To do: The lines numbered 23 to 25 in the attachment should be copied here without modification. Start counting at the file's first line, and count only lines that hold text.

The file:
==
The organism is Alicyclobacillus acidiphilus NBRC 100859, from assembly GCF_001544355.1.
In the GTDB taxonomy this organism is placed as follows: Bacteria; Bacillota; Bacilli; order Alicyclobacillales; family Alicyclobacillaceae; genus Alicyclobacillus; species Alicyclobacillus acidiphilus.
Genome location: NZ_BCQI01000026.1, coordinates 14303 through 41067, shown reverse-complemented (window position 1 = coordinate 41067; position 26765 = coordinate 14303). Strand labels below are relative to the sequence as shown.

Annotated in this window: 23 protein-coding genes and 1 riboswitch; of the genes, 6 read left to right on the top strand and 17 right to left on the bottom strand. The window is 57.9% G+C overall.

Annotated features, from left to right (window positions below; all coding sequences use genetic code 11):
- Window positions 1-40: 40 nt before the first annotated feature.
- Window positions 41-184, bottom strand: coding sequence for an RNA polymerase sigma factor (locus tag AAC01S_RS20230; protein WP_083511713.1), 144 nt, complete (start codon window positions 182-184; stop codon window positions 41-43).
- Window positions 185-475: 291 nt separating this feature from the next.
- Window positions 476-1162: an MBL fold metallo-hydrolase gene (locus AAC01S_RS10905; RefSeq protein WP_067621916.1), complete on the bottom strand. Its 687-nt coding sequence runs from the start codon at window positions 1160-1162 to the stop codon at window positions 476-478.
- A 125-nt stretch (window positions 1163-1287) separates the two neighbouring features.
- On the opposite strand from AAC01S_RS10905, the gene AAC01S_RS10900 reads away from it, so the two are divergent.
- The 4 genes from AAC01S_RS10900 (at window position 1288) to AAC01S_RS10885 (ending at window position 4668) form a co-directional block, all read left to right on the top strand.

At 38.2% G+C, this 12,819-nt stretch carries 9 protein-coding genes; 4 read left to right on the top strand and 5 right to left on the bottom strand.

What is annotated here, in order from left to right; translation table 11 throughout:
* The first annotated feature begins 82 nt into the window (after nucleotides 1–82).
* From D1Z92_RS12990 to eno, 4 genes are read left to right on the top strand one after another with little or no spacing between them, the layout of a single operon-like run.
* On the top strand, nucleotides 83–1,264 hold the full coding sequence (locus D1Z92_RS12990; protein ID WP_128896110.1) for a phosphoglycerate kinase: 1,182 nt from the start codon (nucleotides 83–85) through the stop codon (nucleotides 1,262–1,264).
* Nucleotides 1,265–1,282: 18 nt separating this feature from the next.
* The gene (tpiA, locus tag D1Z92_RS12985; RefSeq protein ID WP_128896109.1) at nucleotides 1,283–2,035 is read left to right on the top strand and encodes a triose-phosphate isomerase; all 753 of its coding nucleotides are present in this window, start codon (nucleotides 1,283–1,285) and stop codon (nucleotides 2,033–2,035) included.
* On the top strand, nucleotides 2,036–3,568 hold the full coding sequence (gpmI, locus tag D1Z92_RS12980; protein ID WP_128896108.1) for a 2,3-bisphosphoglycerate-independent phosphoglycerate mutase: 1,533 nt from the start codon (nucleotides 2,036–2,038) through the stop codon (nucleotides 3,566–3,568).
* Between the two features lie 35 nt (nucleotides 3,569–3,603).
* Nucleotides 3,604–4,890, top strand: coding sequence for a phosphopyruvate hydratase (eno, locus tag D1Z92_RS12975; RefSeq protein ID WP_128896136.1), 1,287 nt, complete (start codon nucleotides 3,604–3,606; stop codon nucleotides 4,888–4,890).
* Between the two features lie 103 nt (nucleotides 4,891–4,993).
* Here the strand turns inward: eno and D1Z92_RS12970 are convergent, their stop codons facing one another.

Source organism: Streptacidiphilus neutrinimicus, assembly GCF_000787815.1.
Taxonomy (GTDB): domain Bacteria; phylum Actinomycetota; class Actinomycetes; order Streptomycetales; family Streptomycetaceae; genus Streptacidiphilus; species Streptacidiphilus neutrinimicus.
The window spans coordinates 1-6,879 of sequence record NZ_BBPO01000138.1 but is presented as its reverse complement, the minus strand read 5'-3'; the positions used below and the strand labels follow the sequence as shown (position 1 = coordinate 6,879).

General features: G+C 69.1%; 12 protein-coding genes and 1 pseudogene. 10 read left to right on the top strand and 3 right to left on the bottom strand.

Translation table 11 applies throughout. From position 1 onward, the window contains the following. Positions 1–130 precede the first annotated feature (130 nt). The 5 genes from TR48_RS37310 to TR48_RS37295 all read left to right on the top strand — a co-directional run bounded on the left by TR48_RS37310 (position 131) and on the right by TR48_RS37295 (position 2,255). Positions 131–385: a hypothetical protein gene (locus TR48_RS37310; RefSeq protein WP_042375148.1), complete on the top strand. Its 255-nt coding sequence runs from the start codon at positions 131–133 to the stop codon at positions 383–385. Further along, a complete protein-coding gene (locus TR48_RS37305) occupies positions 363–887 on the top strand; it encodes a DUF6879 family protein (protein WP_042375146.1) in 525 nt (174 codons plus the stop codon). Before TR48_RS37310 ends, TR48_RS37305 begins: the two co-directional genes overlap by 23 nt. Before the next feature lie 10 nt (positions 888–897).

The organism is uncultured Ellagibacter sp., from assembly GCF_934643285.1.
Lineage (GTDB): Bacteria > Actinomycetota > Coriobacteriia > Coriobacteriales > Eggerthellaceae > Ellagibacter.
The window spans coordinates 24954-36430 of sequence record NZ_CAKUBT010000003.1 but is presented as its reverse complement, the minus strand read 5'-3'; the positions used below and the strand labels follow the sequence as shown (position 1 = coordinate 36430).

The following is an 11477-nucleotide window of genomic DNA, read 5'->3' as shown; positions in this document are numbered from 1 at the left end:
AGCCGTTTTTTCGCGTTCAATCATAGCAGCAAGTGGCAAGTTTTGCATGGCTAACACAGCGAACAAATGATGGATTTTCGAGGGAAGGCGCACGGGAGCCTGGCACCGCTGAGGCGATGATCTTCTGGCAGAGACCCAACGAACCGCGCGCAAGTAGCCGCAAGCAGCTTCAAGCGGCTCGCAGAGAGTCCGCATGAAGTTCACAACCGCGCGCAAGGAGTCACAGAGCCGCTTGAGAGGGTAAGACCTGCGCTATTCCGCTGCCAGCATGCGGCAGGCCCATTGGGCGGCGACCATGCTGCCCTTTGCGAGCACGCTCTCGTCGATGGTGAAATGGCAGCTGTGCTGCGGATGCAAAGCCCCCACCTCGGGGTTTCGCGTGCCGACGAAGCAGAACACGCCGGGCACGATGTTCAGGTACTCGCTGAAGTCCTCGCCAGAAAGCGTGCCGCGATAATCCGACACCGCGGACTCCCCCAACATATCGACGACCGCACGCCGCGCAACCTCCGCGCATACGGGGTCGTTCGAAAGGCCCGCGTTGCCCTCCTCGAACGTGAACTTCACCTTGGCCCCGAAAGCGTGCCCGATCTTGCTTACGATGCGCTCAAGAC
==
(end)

* Between the two features lie 103 nt (nucleotides 4,891–4,993).
* Here the strand turns inward: eno and D1Z92_RS12970 are convergent, their stop codons facing one another.

Source organism: Streptacidiphilus neutrinimicus, assembly GCF_000787815.1.